Forgot to welcome you to the Hobie Forum earlier--so welcome!

Not exactly sure why or how you insert the drive on land (I assume you must be turning the boat on its side), or why you would even want to in the first place. Wet or dry makes no difference--you just need enough room beneath the hull to be able to insert the drive with the fins straight up and down. This for me is a lot easier in a couple of feet of water, rather than trying to do it on land where you can get sand, shell, gravel, etc. in the drive mechanism or cams, plus adding unnecessary weight to the boat before you put it in the water.

Of course, once you get the drive locked down in your boat, pulling back on a pedal will put the fins up flat against the hull. However, I always take the drive out before pulling the boat up on the beach just to avoid gettiing junk up in the chain or machinery that might jam up the parts, or at least increase wear. I have had several 2 mm size gravel particles get stuck up around the chain that did not wash out in the normal way with a hose. It took a while before I could figure out what this strange new grinding noise was!

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PostPosted: Mon Aug 21, 2006 5:47 pm 
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Thanks for all the feedback. I will put it to good use. No reason for putting the drive in before launch. I just didn't know any better. I'll put it in after launch from now on because the kayak sure is lighter without it! Thanks again.


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PostPosted: Mon Aug 21, 2006 6:30 pm 
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Location: Out There
Since I go through the surf much of the time, I've got a theoretical question; would you fumble around inside the breaking waves where the water is kind of rolling in, risking having waves break right on top of you, to install the Mirage drive so you could have the peddle power to punch through bigger outside waves, or stow the drive and paddle(I know you peddling guys/girls don't like to do that) though the surf and put the Mirage drive in outside past where the waves are breaking.
Here's the beach near my shop I launch from. The kayak surfing video Matt Miller made was made here as well:
Image
For reference, the wave that is breaking, is about six feet. The wave outside of it (you can barely see it through the spray) is about eight to ten feet.

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PostPosted: Mon Aug 21, 2006 6:35 pm 
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Thanks for asking this question. I have wondered the same as I ponder my first surf launch. The pedals sure would power through the breakers, but how do you get them installed in between the waves? I'm not sure I have enough oomph paddling to punch through a 10 footer :shock:


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PostPosted: Mon Aug 21, 2006 7:34 pm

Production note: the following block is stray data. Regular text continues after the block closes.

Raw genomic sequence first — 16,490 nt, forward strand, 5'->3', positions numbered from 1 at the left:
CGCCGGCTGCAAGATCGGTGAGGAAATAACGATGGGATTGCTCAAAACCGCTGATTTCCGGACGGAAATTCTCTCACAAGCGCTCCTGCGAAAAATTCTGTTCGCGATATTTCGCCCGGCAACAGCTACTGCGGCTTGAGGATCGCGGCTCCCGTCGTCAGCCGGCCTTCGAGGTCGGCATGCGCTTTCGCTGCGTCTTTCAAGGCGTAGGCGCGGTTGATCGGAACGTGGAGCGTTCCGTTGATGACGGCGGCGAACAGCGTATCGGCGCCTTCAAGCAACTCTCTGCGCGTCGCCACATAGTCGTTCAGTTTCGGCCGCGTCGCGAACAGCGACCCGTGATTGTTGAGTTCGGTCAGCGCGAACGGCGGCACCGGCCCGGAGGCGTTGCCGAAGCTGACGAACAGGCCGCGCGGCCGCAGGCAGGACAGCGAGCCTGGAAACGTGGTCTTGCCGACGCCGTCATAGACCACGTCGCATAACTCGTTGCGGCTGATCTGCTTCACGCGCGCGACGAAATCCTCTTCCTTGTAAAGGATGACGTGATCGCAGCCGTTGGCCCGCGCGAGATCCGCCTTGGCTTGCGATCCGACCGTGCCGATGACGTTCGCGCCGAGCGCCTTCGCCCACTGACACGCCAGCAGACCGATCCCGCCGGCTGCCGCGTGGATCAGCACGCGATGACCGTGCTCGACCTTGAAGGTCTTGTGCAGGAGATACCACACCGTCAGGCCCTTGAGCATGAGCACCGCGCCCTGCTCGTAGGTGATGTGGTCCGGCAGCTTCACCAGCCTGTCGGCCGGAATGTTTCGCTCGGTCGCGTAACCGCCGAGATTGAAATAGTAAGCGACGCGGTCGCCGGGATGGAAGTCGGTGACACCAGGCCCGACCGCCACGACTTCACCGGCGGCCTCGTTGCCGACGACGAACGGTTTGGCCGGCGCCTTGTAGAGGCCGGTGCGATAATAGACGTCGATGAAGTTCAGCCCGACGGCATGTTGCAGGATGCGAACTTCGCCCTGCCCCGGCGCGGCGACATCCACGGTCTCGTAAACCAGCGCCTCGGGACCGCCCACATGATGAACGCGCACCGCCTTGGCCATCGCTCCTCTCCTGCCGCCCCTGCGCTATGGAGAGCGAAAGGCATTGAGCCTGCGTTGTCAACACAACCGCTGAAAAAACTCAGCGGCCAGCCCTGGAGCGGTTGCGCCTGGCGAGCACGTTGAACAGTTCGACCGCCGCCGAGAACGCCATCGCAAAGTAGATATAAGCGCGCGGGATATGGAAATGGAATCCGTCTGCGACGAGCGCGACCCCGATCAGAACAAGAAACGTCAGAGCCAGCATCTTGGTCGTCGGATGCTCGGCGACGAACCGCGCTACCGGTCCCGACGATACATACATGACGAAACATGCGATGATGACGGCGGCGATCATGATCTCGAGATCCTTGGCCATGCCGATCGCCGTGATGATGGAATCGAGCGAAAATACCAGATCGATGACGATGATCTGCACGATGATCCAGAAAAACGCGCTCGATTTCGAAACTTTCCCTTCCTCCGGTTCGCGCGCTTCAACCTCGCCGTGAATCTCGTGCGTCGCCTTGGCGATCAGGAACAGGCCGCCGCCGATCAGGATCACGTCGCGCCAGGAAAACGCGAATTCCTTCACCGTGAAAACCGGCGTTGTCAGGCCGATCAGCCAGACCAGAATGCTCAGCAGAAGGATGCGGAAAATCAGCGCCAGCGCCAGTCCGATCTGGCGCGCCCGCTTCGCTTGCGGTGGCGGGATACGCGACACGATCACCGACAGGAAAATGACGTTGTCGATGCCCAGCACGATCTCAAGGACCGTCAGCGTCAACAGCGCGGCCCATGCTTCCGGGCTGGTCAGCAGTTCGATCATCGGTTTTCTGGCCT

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Uhhh, well, mmmm, Ron, to be honest, I don't think I would fool with the Mirage Drive at all until I got out past the last break. Based on my one surf launch and return in the puny East Coast surf, actually I think I would probably stay home on this day or go fishing off the breakwater! I know, I know, no guts, no glory... :oops:

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PostPosted: Mon Aug 21, 2006 8:24 pm 
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Actually, the waves are usually a little smaller than that, the photo is just for illustrative purposes.
Still, I've seen guys dump all their gear in waves that were knee high, that's less than one foot to us. I usually store ALL my gear below deck on my Quest when going out through the surf, I would probably do the same on a Mirage drive boat. Paddle through the surf, then set everything up. Does the drive fit below deck through the hatch?

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PostPosted: Mon Aug 21, 2006 8:30 pm 
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Yep--that is my understanding. The Revo is the first, or one of the first, to have the capability of storing the Drive below decks, although it can be done with some of the smaller hatches with a lot of juggling and manipulation.

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PostPosted: Thu Sep 07, 2006 1:35 pm 
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Around here we install the mirage drive before going out.

Paddle in hand, climb in and paddle a few strokes, then release the bungee holding the mirage drive crank arm, lower the rudder, and start pedaling (all about at the same time;). It does help to have someone steady you as you climb aboard and get situated on the pedals.

Keep your paddle in hand until out of the surf break, just in case.